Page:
Mortgage garbage fees are extra fees added to applications for mortgage loans or within the closing costs of the loan. While lenders will usually assert that these fees are completely necessary in order to process the loan, the truth is that there are some fees that generally do nothing more than add profit to the loan for the mortgage company.
A Profitable Business
Offering mortgage loans comes with risk. Mortgage companies earn profit from the interest paid by borrowers or from bundling several mortgages and selling them to another lender or servicer. But, not every homeowner pays as agreed and some homeowners stop paying altogether, which forces the lender to initiate potentially costly foreclosure proceedings. For this reason, mortgage lenders must be careful about whom they lend to and ensure that they earn a profit to keep their doors open.
Mortgage lending can be incredibly profitable despite the potential risks. Mortgage interest paid by homeowners is not the only way lenders can earn a profit, especially if they are willing to charge mortgage garbage fees to borrowers.
Recognize Mortgage Garbage Fees
How do you know if you are being charged a garbage fee? These fees--also commonly referred to as junk fees--usually have impressive titles but turn out to be completely unnecessary for the completion of the mortgage loan.
Applying for a mortgage is not as simple a task as applying for a car loan or credit card. There can be a lot more documentation involved that makes the process more tedious. As a result, accepting mortgage loan applications can cost the lender money. Credit reports must be purchased and applications must be reviewed, all of which incurs cost to the lender. As a result, some lenders charge an application fee and will not accept a mortgage application from a potential borrower until the borrower is ready to pay the fee.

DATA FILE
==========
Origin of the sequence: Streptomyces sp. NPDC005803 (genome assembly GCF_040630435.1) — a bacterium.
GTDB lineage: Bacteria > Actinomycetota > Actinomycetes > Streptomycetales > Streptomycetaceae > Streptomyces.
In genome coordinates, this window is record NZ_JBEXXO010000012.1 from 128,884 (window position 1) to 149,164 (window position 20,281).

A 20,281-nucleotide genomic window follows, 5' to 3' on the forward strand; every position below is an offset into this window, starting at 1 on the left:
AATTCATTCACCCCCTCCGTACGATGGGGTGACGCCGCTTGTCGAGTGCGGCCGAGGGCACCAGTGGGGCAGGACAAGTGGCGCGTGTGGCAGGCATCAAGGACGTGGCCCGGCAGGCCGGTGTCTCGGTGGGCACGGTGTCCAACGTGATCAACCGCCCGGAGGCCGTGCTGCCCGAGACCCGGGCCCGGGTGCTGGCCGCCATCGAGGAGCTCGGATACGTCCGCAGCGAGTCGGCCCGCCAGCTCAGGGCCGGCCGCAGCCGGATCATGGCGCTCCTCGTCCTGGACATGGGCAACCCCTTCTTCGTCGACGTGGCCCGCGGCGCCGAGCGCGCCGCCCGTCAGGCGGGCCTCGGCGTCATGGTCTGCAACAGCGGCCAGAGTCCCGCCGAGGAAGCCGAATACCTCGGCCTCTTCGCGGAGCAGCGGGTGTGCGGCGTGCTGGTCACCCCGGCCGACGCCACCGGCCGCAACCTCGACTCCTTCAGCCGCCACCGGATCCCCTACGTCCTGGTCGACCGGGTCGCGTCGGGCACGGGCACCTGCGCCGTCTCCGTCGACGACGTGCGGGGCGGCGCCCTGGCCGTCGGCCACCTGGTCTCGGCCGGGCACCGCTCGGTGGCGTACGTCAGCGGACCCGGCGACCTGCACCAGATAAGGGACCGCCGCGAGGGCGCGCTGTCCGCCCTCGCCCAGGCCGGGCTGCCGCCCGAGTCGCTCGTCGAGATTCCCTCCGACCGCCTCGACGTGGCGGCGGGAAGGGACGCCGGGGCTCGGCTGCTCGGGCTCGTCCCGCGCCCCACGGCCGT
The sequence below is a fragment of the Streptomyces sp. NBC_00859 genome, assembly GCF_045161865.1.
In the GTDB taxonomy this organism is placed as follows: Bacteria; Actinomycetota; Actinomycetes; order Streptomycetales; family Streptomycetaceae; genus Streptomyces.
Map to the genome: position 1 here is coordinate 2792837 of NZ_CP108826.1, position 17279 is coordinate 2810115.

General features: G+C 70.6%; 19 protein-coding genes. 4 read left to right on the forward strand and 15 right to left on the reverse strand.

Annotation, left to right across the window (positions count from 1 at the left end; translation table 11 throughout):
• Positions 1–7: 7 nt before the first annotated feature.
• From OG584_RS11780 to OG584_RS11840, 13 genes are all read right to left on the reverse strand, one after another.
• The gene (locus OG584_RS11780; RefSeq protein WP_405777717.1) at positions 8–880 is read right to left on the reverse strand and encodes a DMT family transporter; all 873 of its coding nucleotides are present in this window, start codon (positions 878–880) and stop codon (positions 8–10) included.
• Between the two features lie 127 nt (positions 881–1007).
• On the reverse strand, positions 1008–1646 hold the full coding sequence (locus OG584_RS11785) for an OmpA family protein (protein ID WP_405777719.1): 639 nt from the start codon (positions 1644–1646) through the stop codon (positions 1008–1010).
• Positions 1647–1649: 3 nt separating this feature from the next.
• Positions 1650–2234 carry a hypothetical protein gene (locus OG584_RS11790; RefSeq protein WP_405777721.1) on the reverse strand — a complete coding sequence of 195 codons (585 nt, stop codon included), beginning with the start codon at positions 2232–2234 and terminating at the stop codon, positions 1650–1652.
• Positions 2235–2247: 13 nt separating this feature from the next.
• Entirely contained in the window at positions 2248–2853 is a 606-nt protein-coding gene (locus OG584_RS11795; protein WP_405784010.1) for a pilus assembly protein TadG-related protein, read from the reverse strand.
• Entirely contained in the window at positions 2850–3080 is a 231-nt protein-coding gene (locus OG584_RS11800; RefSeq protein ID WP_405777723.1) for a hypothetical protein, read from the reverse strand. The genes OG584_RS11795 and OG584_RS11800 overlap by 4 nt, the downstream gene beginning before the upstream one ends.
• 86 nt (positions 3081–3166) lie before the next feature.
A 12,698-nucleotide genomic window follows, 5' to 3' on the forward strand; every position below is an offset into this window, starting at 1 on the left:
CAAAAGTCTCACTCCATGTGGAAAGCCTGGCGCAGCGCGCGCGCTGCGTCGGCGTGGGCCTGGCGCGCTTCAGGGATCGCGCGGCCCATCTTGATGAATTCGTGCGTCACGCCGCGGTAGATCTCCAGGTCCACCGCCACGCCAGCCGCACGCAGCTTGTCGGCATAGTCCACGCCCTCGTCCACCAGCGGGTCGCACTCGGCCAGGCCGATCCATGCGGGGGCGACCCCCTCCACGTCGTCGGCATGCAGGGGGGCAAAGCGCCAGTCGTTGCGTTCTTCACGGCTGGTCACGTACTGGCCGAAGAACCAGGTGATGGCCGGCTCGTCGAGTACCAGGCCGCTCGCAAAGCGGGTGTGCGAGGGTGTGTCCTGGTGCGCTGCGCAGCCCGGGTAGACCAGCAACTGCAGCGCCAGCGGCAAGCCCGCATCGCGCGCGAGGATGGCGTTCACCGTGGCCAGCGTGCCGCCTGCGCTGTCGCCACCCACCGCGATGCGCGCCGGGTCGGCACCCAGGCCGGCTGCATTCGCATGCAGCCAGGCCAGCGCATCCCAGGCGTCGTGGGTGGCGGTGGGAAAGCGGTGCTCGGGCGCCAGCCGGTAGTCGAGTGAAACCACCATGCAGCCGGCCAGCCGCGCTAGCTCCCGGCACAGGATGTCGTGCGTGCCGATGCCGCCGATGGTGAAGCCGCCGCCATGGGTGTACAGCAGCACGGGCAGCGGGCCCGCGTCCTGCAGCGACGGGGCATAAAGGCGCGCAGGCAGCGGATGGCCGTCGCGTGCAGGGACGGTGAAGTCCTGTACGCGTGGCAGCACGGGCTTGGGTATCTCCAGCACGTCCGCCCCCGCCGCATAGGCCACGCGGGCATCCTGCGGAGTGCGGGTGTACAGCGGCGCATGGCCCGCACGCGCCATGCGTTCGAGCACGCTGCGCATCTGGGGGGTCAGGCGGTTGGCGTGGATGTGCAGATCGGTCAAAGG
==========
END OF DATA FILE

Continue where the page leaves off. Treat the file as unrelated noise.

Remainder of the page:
Should you pay an application fee? Unless you are absolutely sure that you want to borrow money from a specific lender, and the lender happens to charge an application fee, it is a good idea to compare the many lenders that do not charge this fee. The good news is that there are plenty of direct lenders who do not charge any application fees at all.
A look at the list of closing costs associated with a mortgage loan will reveal many fees that are not negotiable, such as county and state fees or the charge for conducting a survey on the property. Other fees, which can fall into the realm of garbage fees, can commonly show up on this list too. Here are some examples of common garbage fees:
- Origination Fee: This is a fee the mortgage lender charges for pulling the loan together. It is usually a percentage of the loan amount. Not all lenders charge this fee.
- Document Preparation Fee: There is a lot of paperwork associated with a mortgage loan and, as a result, some lenders feel justified in charging a fee for preparing all of the documentation to send to the title company for closing.
- Escrow Waiver Fee: Most mortgage companies prefer to handle taxes and insurance on behalf of the borrower. When a borrower wants to pay taxes or insurance on his or her own, mortgage companies that allow this may tack on an extra fee for doing so.
The thing to know about most mortgage garbage fees is that mortgage company representatives will try to make the fees sound as though the fee is necessary but, when pressed, may find a way to waive the fee altogether. For this reason, it is important to not only recognize these fees, but to also be aggressive about getting them removed.